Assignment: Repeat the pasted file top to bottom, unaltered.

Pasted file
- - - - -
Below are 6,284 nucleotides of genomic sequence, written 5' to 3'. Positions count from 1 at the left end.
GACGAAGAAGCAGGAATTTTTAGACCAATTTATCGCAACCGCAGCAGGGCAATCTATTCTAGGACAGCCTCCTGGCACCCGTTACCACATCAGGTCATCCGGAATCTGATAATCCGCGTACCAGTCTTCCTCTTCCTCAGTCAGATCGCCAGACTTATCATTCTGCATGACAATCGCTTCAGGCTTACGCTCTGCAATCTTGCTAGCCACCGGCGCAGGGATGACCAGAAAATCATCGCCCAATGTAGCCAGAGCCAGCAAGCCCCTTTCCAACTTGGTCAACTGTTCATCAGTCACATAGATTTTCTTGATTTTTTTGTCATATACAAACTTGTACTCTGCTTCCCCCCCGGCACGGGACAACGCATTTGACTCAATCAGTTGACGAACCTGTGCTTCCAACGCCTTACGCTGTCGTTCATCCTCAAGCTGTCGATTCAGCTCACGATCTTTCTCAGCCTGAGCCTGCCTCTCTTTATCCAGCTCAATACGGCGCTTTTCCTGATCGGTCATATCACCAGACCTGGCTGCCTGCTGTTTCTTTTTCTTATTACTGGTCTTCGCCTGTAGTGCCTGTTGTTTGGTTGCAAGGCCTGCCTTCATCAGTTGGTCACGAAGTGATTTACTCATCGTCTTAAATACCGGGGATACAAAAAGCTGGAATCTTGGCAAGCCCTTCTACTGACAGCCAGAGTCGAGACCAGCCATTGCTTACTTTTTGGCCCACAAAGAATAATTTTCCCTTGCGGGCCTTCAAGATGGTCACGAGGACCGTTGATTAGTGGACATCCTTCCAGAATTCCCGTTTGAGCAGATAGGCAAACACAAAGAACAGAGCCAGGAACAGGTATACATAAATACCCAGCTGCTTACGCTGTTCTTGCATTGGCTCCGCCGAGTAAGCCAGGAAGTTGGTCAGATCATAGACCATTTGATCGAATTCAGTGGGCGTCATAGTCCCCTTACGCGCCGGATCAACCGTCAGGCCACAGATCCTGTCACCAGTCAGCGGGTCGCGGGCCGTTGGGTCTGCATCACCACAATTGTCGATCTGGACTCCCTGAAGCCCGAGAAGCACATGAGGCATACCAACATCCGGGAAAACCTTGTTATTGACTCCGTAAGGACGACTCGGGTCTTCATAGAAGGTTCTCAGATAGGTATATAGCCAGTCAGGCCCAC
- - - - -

Below are 6,284 nucleotides of genomic sequence, written 5' to 3'. Positions count from 1 at the left end.
GACGAAGAAGCAGGAATTTTTAGACCAATTTATCGCAACCGCAGCAGGGCAATCTATTCTAGGACAGCCTCCTGGCACCCGTTACCACATCAGGTCATCCGGAATCTGATAATCCGCGTACCAGTCTTCCTCTTCCTCAGTCAGATCGCCAGACTTATCATTCTGCATGACAATCGCTTCAGGCTTACGCTCTGCAATCTTGCTAGCCACCGGCGCAGGGATGACCAGAAAATCATCGCCCAATGTAGCCAGAGCCAGCAAGCCCCTTTCCAACTTGGTCAACTGTTCATCAGTCACATAGATTTTCTTGATTTTTTTGTCATATACAAACTTGTACTCTGCTTCCCCCCCGGCACGGGACAACGCATTTGACTCAATCAGTTGACGAACCTGTGCTTCCAACGCCTTACGCTGTCGTTCATCCTCAAGCTGTCGATTCAGCTCACGATCTTTCTCAGCCTGAGCCTGCCTCTCTTTATCCAGCTCAATACGGCGCTTTTCCTGATCGGTCATATCACCAGACCTGGCTGCCTGCTGTTTCTTTTTCTTATTACTGGTCTTCGCCTGTAGTGCCTGTTGTTTGGTTGCAAGGCCTGCCTTCATCAGTTGGTCACGAAGTGATTTACTCATCGTCTTAAATACCGGGGATACAAAAAGCTGGAATCTTGGCAAGCCCTTCTACTGACAGCCAGAGTCGAGACCAGCCATTGCTTACTTTTTGGCCCACAAAGAATAATTTTCCCTTGCGGGCCTTCAAGATGGTCACGAGGACCGTTGATTAGTGGACATCCTTCCAGAATTCCCGTTTGAGCAGATAGGCAAACACAAAGAACAGAGCCAGGAACAGGTATACATAAATACCCAGCTGCTTACGCTGTTCTTGCATTGGCTCCGCCGAGTAAGCCAGGAAGTTGGTCAGATCATAGACCATTTGATCGAATTCAGTGGGCGTCATAGTCCCCTTACGCGCCGGATCAACCGTCAGGCCACAGATCCTGTCACCAGTCAGCGGGTCGCGGGCCGTTGGGTCTGCATCACCACAATTGTCGATCTGGACTCCCTGAAGCCCGAGAAGCACATGAGGCATACCAACATCCGGGAAAACCTTGTTATTGACTCCGTAAGGACGACTCGGGTCTTCATAGAAGGTTCTCAGATAGGTATATAGCCAGTCAGGCCCAC